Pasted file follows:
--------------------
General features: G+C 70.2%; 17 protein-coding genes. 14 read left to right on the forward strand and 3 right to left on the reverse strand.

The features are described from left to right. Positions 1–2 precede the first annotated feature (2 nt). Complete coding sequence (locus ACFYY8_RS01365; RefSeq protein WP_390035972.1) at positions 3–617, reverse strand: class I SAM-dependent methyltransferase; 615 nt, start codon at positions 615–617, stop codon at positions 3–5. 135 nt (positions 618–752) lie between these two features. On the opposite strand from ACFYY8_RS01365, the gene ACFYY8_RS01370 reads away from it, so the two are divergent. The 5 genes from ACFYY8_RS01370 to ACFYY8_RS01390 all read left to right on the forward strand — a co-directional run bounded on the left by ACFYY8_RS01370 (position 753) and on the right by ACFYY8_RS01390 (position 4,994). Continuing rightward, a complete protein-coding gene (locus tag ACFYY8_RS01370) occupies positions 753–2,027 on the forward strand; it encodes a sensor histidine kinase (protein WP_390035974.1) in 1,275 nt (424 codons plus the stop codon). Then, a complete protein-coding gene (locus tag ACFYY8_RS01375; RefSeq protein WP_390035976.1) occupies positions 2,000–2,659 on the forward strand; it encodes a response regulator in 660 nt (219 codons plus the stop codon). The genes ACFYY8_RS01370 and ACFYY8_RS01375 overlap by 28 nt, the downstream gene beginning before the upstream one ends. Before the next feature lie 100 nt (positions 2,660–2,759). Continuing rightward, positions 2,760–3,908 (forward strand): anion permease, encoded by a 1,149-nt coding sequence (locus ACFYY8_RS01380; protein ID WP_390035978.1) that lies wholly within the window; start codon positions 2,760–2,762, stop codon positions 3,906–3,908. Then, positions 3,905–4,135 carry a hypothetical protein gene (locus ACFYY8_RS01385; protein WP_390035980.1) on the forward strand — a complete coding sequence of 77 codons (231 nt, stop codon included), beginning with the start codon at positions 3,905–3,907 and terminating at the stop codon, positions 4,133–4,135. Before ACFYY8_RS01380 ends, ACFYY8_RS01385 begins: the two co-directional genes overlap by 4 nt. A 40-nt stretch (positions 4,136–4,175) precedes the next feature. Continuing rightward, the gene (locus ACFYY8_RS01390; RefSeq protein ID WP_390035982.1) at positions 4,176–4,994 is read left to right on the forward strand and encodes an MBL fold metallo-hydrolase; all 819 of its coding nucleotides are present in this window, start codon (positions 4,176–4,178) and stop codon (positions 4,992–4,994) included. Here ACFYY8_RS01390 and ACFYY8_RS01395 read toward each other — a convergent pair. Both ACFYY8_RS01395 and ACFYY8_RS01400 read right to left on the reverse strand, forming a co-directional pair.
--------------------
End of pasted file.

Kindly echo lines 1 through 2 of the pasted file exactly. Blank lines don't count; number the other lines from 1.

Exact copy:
General features: G+C 70.2%; 17 protein-coding genes. 14 read left to right on the forward strand and 3 right to left on the reverse strand.

The features are described from left to right. Positions 1–2 precede the first annotated feature (2 nt). Complete coding sequence (locus ACFYY8_RS01365; RefSeq protein WP_390035972.1) at positions 3–617, reverse strand: class I SAM-dependent methyltransferase; 615 nt, start codon at positions 615–617, stop codon at positions 3–5. 135 nt (positions 618–752) lie between these two features. On the opposite strand from ACFYY8_RS01365, the gene ACFYY8_RS01370 reads away from it, so the two are divergent. The 5 genes from ACFYY8_RS01370 to ACFYY8_RS01390 all read left to right on the forward strand — a co-directional run bounded on the left by ACFYY8_RS01370 (position 753) and on the right by ACFYY8_RS01390 (position 4,994). Continuing rightward, a complete protein-coding gene (locus tag ACFYY8_RS01370) occupies positions 753–2,027 on the forward strand; it encodes a sensor histidine kinase (protein WP_390035974.1) in 1,275 nt (424 codons plus the stop codon). Then, a complete protein-coding gene (locus tag ACFYY8_RS01375; RefSeq protein WP_390035976.1) occupies positions 2,000–2,659 on the forward strand; it encodes a response regulator in 660 nt (219 codons plus the stop codon). The genes ACFYY8_RS01370 and ACFYY8_RS01375 overlap by 28 nt, the downstream gene beginning before the upstream one ends. Before the next feature lie 100 nt (positions 2,660–2,759). Continuing rightward, positions 2,760–3,908 (forward strand): anion permease, encoded by a 1,149-nt coding sequence (locus ACFYY8_RS01380; protein ID WP_390035978.1) that lies wholly within the window; start codon positions 2,760–2,762, stop codon positions 3,906–3,908. Then, positions 3,905–4,135 carry a hypothetical protein gene (locus ACFYY8_RS01385; protein WP_390035980.1) on the forward strand — a complete coding sequence of 77 codons (231 nt, stop codon included), beginning with the start codon at positions 3,905–3,907 and terminating at the stop codon, positions 4,133–4,135. Before ACFYY8_RS01380 ends, ACFYY8_RS01385 begins: the two co-directional genes overlap by 4 nt. A 40-nt stretch (positions 4,136–4,175) precedes the next feature. Continuing rightward, the gene (locus ACFYY8_RS01390; RefSeq protein ID WP_390035982.1) at positions 4,176–4,994 is read left to right on the forward strand and encodes an MBL fold metallo-hydrolase; all 819 of its coding nucleotides are present in this window, start codon (positions 4,176–4,178) and stop codon (positions 4,992–4,994) included. Here ACFYY8_RS01390 and ACFYY8_RS01395 read toward each other — a convergent pair. Both ACFYY8_RS01395 and ACFYY8_RS01400 read right to left on the reverse strand, forming a co-directional pair.